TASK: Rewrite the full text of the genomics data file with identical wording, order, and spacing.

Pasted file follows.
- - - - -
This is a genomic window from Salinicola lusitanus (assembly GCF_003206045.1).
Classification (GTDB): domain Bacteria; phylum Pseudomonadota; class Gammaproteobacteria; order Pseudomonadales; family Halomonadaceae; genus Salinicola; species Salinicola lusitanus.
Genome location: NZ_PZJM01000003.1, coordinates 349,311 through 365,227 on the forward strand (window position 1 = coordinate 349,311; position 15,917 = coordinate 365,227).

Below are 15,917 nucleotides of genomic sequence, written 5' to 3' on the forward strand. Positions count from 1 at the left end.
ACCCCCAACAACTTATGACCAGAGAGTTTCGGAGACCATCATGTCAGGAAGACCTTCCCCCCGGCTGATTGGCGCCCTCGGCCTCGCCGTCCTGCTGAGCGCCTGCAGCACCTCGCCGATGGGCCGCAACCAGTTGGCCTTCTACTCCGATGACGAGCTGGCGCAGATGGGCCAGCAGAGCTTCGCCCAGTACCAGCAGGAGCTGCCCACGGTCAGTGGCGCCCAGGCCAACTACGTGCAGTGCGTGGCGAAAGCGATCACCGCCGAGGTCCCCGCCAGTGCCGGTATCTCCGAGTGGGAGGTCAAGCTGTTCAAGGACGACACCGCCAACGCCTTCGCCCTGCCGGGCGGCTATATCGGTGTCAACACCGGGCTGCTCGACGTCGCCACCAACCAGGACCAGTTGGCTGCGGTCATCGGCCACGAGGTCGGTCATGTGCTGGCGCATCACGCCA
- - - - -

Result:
This is a genomic window from Salinicola lusitanus (assembly GCF_003206045.1).
Classification (GTDB): domain Bacteria; phylum Pseudomonadota; class Gammaproteobacteria; order Pseudomonadales; family Halomonadaceae; genus Salinicola; species Salinicola lusitanus.
Genome location: NZ_PZJM01000003.1, coordinates 349,311 through 365,227 on the forward strand (window position 1 = coordinate 349,311; position 15,917 = coordinate 365,227).

Below are 15,917 nucleotides of genomic sequence, written 5' to 3' on the forward strand. Positions count from 1 at the left end.
ACCCCCAACAACTTATGACCAGAGAGTTTCGGAGACCATCATGTCAGGAAGACCTTCCCCCCGGCTGATTGGCGCCCTCGGCCTCGCCGTCCTGCTGAGCGCCTGCAGCACCTCGCCGATGGGCCGCAACCAGTTGGCCTTCTACTCCGATGACGAGCTGGCGCAGATGGGCCAGCAGAGCTTCGCCCAGTACCAGCAGGAGCTGCCCACGGTCAGTGGCGCCCAGGCCAACTACGTGCAGTGCGTGGCGAAAGCGATCACCGCCGAGGTCCCCGCCAGTGCCGGTATCTCCGAGTGGGAGGTCAAGCTGTTCAAGGACGACACCGCCAACGCCTTCGCCCTGCCGGGCGGCTATATCGGTGTCAACACCGGGCTGCTCGACGTCGCCACCAACCAGGACCAGTTGGCTGCGGTCATCGGCCACGAGGTCGGTCATGTGCTGGCGCATCACGCCA